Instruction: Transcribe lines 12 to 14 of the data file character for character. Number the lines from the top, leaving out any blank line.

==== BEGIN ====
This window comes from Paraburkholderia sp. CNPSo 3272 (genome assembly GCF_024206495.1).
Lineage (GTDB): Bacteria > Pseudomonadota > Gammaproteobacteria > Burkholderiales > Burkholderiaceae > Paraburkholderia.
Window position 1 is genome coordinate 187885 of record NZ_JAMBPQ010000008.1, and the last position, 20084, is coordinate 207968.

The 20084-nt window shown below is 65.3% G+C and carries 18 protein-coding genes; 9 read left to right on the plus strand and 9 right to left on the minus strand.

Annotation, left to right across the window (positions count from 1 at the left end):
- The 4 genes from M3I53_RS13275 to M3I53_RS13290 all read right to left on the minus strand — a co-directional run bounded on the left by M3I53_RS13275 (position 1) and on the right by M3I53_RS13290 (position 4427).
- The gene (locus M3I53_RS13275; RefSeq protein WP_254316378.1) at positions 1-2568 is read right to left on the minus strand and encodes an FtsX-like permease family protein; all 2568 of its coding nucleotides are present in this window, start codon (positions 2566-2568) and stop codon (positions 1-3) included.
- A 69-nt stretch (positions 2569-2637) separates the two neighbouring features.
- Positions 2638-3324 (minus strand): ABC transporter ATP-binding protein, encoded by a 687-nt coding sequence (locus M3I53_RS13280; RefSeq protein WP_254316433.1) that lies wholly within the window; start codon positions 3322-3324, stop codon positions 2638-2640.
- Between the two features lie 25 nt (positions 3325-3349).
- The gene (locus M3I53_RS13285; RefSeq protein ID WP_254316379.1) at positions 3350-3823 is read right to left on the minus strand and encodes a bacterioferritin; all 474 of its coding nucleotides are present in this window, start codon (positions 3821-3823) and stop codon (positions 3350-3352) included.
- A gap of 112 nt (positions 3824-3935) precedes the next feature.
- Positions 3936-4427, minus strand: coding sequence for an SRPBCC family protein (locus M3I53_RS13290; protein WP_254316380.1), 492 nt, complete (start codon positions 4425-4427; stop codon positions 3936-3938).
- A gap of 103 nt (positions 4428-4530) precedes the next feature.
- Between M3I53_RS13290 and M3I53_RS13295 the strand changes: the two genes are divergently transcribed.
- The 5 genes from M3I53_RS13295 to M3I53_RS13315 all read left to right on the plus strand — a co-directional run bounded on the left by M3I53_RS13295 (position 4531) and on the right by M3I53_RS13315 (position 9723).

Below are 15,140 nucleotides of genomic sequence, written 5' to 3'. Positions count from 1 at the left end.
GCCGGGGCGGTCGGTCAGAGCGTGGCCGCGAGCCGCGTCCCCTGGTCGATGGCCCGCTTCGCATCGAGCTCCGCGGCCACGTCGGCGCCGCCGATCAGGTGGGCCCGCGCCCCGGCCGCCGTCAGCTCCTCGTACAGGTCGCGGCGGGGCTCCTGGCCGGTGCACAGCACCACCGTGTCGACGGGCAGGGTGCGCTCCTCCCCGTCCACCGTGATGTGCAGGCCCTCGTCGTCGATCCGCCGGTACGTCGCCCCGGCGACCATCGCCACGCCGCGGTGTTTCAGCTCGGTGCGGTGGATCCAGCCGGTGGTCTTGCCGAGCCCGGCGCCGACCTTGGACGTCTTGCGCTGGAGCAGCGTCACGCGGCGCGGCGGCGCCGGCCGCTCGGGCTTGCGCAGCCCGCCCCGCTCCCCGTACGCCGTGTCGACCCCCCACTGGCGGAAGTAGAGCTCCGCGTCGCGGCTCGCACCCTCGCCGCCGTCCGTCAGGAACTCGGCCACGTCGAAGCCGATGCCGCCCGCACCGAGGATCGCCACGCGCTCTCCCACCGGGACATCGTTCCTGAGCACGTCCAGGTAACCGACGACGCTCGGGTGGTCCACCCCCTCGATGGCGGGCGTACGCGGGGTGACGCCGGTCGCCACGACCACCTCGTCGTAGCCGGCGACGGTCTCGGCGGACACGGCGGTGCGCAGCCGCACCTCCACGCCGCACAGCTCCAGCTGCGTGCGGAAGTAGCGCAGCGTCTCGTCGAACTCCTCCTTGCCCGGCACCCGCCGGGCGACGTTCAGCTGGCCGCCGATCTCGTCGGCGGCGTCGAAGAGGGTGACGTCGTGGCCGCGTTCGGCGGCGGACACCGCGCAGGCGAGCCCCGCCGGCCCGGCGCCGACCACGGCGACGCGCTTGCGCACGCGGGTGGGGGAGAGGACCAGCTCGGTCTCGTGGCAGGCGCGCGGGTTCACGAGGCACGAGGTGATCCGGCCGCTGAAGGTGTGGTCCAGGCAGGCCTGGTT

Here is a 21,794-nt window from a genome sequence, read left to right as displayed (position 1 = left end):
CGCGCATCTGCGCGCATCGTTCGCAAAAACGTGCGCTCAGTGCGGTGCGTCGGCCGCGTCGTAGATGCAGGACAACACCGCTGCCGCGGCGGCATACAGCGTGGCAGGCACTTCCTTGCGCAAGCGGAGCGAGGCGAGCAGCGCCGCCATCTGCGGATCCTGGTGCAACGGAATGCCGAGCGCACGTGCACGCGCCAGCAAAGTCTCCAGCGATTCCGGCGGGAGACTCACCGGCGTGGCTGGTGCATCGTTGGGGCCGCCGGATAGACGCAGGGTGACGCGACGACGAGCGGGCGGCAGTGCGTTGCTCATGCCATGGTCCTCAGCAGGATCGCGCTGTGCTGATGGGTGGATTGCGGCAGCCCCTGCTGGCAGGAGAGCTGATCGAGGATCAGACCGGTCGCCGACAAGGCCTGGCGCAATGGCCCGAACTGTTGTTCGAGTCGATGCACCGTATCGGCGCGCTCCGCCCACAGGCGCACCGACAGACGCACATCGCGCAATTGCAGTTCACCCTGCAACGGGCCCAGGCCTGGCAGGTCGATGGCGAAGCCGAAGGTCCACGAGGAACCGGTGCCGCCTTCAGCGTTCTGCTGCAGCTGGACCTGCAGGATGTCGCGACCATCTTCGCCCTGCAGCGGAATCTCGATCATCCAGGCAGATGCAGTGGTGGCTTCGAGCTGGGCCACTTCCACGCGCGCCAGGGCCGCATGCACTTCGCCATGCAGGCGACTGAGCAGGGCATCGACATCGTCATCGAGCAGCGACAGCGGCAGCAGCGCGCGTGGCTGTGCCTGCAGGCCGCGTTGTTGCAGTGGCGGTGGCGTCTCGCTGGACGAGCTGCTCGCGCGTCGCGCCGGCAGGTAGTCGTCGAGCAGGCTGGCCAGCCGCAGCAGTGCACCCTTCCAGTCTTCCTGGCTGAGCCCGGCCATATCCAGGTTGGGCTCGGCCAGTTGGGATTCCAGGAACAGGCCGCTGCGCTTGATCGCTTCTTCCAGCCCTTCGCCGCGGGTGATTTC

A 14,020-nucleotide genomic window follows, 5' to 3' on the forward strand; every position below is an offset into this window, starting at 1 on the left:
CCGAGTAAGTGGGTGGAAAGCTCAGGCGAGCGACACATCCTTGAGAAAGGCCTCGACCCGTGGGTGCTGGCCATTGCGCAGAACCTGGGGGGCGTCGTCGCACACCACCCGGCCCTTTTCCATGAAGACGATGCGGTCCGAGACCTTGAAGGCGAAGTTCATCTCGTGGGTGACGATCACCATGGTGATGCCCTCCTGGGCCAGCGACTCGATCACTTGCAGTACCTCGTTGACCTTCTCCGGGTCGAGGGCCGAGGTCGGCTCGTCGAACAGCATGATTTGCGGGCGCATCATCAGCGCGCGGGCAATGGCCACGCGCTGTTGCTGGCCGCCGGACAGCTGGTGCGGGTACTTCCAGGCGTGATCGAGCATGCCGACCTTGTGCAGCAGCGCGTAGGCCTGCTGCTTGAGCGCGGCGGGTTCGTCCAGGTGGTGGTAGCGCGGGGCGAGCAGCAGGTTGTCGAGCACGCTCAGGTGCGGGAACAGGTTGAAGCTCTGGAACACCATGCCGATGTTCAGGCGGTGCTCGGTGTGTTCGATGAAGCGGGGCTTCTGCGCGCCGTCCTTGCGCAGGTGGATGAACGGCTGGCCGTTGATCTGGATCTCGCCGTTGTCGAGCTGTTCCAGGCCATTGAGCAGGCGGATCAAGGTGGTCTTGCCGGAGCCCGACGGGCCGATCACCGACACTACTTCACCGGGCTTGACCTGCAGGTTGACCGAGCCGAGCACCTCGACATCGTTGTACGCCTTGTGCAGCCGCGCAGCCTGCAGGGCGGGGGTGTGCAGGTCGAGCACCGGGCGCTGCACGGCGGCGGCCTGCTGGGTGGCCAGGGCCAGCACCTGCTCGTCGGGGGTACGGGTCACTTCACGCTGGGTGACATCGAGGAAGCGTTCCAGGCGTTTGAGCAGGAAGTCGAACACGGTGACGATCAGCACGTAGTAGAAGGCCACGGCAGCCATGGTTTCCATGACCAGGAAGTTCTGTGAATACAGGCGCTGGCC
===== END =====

- A gap of 112 nt (positions 3824-3935) precedes the next feature.
- Positions 3936-4427, minus strand: coding sequence for an SRPBCC family protein (locus M3I53_RS13290; protein WP_254316380.1), 492 nt, complete (start codon positions 4425-4427; stop codon positions 3936-3938).
- A gap of 103 nt (positions 4428-4530) precedes the next feature.